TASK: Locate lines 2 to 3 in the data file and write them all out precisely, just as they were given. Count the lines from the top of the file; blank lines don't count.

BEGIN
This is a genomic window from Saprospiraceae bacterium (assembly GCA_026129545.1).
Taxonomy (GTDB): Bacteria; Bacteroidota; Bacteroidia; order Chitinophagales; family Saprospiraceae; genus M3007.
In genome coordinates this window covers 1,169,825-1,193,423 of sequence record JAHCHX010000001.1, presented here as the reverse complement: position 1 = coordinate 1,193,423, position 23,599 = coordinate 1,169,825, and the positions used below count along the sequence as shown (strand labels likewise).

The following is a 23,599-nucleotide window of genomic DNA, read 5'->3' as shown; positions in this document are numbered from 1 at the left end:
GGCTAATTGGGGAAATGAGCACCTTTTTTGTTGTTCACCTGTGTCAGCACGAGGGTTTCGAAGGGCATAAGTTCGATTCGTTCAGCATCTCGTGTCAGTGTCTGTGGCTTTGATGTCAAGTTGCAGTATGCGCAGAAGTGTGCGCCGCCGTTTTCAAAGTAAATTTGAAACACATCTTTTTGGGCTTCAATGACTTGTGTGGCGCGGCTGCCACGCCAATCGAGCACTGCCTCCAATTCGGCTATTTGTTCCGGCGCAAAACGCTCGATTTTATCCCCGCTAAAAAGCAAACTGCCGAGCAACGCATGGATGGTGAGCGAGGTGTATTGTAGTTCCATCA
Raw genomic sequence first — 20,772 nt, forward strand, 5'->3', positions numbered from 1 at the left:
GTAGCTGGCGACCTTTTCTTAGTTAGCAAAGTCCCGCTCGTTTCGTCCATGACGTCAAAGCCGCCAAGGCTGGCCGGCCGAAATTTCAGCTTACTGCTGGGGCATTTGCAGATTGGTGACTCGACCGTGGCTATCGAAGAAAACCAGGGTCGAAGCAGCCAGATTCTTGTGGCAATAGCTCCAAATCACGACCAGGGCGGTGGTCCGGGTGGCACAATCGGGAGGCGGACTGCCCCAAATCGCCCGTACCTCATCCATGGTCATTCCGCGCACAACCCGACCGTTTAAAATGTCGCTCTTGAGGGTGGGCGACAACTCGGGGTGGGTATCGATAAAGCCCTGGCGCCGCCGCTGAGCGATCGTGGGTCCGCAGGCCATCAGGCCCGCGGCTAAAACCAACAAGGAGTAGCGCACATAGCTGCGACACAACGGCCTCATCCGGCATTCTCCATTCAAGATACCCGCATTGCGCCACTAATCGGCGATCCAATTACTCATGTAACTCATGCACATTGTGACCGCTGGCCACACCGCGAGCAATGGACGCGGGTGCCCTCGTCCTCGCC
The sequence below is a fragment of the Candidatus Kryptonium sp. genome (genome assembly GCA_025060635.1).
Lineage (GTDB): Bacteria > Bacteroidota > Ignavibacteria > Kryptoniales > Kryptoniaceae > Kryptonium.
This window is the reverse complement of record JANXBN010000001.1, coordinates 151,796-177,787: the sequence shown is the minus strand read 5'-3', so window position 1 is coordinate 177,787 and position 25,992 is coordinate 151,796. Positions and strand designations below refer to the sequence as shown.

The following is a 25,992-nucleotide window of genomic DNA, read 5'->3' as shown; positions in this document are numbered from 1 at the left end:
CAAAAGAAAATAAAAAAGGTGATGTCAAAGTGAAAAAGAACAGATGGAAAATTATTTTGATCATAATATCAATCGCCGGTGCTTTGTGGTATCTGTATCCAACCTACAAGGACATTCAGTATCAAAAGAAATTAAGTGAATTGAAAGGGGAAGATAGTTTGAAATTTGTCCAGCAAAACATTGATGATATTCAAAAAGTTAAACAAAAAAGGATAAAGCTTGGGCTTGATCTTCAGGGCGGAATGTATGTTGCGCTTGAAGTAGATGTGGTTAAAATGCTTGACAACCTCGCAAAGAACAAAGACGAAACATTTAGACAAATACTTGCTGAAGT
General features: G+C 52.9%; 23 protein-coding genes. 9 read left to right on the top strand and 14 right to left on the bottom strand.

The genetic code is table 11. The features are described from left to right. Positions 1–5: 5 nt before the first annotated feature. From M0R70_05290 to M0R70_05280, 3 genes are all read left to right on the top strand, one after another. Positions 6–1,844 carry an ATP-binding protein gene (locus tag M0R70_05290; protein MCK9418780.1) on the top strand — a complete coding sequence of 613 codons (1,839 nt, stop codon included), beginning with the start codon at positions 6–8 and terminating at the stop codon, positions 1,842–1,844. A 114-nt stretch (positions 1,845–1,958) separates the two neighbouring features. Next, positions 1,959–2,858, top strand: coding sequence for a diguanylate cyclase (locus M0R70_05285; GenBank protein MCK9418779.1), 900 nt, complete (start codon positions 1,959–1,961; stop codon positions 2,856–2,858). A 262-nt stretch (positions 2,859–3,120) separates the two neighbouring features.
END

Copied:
Taxonomy (GTDB): Bacteria; Bacteroidota; Bacteroidia; order Chitinophagales; family Saprospiraceae; genus M3007.
In genome coordinates this window covers 1,169,825-1,193,423 of sequence record JAHCHX010000001.1, presented here as the reverse complement: position 1 = coordinate 1,193,423, position 23,599 = coordinate 1,169,825, and the positions used below count along the sequence as shown (strand labels likewise).